On the south side of the alpine pasture, we now descent into the dreamy mountain village of Russbach and are already approaching the Dachstein. A short bus ride over the Gschütt Pass brings us to the Gosau, an elongated, sunny high valley, framed by jagged rock ridges and extensive mountain forest. The Gosau coat of arms shows a shell, a reference to the many fossils that we can discover here in the limestone mountains. Chamois, red deer and roe deer are at home on the steep slopes…and we hikers can look forward to cosy quarters where we can spend the last two nights in an alpine setting.

Off to the Glacier

On the last stage we hike step by step closer to the glacier. A wonderful forest path leads steadily upwards over roots and wooden walkways to the Gosaukamm, a mountain range that is also known as the ‘Salzburg Dolomites’. Directly below the Donnerkogel we reach the Gablonzer Hütte and on the opposite side see the eternal ice of the Dachstein. Our majesty ‘King Dachstein’ is the almost 3000m high mountain giant that borders the Salzkammergut in the south. The snow-covered tongue of snow of the Hallstatt Glacier shines unmistakably white, the snow-free white ice looks blue-grey. The Gosau lakes, one of the most famous photo opportunities in the region, lie at its feet. With the gondola, we swing down to the banks of the river in just 4 minutes and admire the reflection of the glacier in the water – an unforgettable sight and the crowning glory of our hiking tour.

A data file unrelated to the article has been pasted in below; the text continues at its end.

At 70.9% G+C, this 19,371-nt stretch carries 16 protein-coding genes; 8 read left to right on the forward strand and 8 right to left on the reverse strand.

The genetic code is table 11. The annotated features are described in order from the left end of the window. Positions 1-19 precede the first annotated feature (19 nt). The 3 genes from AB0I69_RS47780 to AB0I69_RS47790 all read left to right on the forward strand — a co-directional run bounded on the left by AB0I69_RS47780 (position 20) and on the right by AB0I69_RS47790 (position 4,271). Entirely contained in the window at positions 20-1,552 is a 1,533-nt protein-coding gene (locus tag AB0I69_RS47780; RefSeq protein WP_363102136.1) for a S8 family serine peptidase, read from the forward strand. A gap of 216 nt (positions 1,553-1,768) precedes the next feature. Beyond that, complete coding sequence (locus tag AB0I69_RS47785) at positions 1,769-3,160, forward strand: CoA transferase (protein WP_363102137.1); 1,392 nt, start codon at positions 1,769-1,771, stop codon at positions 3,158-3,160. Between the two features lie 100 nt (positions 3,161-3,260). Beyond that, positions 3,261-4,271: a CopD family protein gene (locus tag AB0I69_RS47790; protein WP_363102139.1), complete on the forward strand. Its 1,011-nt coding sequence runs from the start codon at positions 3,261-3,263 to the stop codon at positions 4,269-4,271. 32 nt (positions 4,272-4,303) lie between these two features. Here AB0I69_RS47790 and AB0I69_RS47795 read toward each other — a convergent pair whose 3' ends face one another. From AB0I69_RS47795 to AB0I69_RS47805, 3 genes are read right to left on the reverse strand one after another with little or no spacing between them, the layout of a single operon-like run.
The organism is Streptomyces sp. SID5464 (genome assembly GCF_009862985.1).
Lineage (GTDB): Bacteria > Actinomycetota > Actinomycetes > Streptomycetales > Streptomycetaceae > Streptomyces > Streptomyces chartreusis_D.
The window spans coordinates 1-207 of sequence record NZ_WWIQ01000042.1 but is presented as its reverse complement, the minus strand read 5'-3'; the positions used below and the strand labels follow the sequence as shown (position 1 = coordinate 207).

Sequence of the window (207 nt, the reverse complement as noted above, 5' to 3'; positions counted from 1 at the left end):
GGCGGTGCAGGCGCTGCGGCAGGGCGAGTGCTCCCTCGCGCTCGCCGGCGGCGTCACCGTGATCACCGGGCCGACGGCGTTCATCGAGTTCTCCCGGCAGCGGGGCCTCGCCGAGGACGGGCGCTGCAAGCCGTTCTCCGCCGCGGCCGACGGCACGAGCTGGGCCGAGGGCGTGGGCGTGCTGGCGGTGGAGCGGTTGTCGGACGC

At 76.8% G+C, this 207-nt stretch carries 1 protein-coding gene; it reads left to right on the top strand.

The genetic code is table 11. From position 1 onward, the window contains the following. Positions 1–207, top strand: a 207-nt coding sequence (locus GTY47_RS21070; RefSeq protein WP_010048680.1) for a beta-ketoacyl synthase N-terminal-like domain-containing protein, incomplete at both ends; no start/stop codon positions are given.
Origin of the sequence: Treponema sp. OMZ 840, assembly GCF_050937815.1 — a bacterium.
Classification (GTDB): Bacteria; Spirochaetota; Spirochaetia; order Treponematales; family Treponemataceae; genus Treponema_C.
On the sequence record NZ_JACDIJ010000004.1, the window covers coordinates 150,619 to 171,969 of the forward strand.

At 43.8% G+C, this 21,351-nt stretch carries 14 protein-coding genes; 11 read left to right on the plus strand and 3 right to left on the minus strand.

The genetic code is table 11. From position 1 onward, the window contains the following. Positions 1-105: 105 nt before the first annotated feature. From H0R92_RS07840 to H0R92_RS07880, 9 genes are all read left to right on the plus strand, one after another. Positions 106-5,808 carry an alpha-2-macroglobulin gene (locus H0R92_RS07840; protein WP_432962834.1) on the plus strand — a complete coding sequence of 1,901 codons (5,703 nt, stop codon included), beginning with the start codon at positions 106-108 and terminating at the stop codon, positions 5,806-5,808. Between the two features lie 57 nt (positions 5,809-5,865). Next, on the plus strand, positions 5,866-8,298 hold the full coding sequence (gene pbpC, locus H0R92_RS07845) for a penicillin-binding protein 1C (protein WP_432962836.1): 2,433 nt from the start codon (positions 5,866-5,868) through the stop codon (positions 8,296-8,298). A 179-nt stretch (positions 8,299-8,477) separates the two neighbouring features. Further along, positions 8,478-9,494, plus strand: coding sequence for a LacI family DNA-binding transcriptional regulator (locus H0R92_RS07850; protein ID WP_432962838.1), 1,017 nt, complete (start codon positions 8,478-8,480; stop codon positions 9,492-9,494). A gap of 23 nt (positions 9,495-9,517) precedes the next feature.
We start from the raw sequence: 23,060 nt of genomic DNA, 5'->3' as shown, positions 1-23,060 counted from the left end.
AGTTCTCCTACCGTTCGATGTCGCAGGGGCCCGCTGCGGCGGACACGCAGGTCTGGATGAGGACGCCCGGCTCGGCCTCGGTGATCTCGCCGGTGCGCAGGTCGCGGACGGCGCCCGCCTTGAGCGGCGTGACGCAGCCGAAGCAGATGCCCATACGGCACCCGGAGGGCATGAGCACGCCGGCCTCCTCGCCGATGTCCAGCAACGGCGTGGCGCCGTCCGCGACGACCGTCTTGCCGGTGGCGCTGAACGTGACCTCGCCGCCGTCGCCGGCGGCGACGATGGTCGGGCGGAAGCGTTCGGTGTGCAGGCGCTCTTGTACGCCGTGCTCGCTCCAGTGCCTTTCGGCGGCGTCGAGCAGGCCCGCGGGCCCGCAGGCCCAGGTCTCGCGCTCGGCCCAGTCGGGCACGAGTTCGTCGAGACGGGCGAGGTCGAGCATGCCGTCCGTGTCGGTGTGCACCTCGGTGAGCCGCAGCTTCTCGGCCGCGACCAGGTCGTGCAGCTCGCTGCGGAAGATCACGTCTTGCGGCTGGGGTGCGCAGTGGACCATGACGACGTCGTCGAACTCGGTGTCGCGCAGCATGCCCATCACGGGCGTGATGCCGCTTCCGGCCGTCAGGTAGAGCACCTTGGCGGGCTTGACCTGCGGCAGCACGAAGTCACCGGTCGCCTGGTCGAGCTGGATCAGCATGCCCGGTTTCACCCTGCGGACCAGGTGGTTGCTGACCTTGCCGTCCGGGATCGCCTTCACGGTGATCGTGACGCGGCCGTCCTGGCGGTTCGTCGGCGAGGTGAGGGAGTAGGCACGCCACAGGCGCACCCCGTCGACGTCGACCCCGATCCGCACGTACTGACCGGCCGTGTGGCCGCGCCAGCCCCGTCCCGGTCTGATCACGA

PROSIT – to the power of nature

Now we can toast an eventful and impressive week of hiking through a wonderful mountain and lake world, which is so rich in natural beauty that I keep thinking to myself (although I’ve seen everything a hundred times): wow!

What a gigantic and ingenious landscape lies before our eyes and under our feet – and how much energy and natural power lies within it – it is just waiting to be hiked through! Because anyone who crosses the Salzkammergut from north to south on foot can really feel the special atmosphere and power of nature!